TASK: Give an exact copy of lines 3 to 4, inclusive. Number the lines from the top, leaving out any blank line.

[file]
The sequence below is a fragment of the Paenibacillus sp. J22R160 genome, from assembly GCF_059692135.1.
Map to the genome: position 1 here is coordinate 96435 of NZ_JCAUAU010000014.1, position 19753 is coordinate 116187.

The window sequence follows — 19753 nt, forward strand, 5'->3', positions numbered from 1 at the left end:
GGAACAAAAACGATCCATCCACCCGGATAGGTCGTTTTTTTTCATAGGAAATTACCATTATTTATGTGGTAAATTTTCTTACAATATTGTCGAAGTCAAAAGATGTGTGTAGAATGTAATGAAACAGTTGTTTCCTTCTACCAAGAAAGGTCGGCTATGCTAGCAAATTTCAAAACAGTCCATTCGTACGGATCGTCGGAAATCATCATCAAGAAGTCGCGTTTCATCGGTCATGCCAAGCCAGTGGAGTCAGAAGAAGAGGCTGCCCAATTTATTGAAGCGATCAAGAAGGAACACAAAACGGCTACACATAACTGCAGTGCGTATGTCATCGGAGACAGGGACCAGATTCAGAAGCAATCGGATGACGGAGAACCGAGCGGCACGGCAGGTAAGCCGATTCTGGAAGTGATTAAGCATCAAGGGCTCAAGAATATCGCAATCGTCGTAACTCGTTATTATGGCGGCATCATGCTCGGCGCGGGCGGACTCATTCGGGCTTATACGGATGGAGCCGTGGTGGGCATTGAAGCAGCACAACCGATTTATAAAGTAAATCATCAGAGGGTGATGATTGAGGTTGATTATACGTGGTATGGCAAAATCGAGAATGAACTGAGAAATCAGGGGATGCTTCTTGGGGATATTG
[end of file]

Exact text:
The window sequence follows — 19753 nt, forward strand, 5'->3', positions numbered from 1 at the left end:
GGAACAAAAACGATCCATCCACCCGGATAGGTCGTTTTTTTTCATAGGAAATTACCATTATTTATGTGGTAAATTTTCTTACAATATTGTCGAAGTCAAAAGATGTGTGTAGAATGTAATGAAACAGTTGTTTCCTTCTACCAAGAAAGGTCGGCTATGCTAGCAAATTTCAAAACAGTCCATTCGTACGGATCGTCGGAAATCATCATCAAGAAGTCGCGTTTCATCGGTCATGCCAAGCCAGTGGAGTCAGAAGAAGAGGCTGCCCAATTTATTGAAGCGATCAAGAAGGAACACAAAACGGCTACACATAACTGCAGTGCGTATGTCATCGGAGACAGGGACCAGATTCAGAAGCAATCGGATGACGGAGAACCGAGCGGCACGGCAGGTAAGCCGATTCTGGAAGTGATTAAGCATCAAGGGCTCAAGAATATCGCAATCGTCGTAACTCGTTATTATGGCGGCATCATGCTCGGCGCGGGCGGACTCATTCGGGCTTATACGGATGGAGCCGTGGTGGGCATTGAAGCAGCACAACCGATTTATAAAGTAAATCATCAGAGGGTGATGATTGAGGTTGATTATACGTGGTATGGCAAAATCGAGAATGAACTGAGAAATCAGGGGATGCTTCTTGGGGATATTG